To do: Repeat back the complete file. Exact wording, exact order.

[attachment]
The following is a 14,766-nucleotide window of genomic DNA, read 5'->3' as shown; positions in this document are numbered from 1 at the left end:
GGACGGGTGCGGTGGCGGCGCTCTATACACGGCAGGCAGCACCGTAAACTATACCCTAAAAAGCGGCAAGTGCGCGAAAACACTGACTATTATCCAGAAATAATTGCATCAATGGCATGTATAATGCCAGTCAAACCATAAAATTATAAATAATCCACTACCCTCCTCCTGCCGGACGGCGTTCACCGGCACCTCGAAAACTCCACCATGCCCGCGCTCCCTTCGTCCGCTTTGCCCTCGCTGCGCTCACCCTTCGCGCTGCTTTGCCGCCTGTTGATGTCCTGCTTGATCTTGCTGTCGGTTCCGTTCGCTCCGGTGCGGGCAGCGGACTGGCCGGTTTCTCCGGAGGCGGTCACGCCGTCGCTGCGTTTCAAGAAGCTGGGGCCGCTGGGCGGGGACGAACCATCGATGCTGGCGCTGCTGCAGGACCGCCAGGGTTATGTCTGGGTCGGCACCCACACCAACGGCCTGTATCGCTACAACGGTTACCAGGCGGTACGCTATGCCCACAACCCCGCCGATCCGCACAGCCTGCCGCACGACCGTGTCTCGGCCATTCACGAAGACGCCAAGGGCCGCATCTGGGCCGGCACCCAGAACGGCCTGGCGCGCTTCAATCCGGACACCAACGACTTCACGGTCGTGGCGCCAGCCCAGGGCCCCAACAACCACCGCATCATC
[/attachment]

The following is a 14,766-nucleotide window of genomic DNA, read 5'->3' as shown; positions in this document are numbered from 1 at the left end:
GGACGGGTGCGGTGGCGGCGCTCTATACACGGCAGGCAGCACCGTAAACTATACCCTAAAAAGCGGCAAGTGCGCGAAAACACTGACTATTATCCAGAAATAATTGCATCAATGGCATGTATAATGCCAGTCAAACCATAAAATTATAAATAATCCACTACCCTCCTCCTGCCGGACGGCGTTCACCGGCACCTCGAAAACTCCACCATGCCCGCGCTCCCTTCGTCCGCTTTGCCCTCGCTGCGCTCACCCTTCGCGCTGCTTTGCCGCCTGTTGATGTCCTGCTTGATCTTGCTGTCGGTTCCGTTCGCTCCGGTGCGGGCAGCGGACTGGCCGGTTTCTCCGGAGGCGGTCACGCCGTCGCTGCGTTTCAAGAAGCTGGGGCCGCTGGGCGGGGACGAACCATCGATGCTGGCGCTGCTGCAGGACCGCCAGGGTTATGTCTGGGTCGGCACCCACACCAACGGCCTGTATCGCTACAACGGTTACCAGGCGGTACGCTATGCCCACAACCCCGCCGATCCGCACAGCCTGCCGCACGACCGTGTCTCGGCCATTCACGAAGACGCCAAGGGCCGCATCTGGGCCGGCACCCAGAACGGCCTGGCGCGCTTCAATCCGGACACCAACGACTTCACGGTCGTGGCGCCAGCCCAGGGCCCCAACAACCACCGCATCATC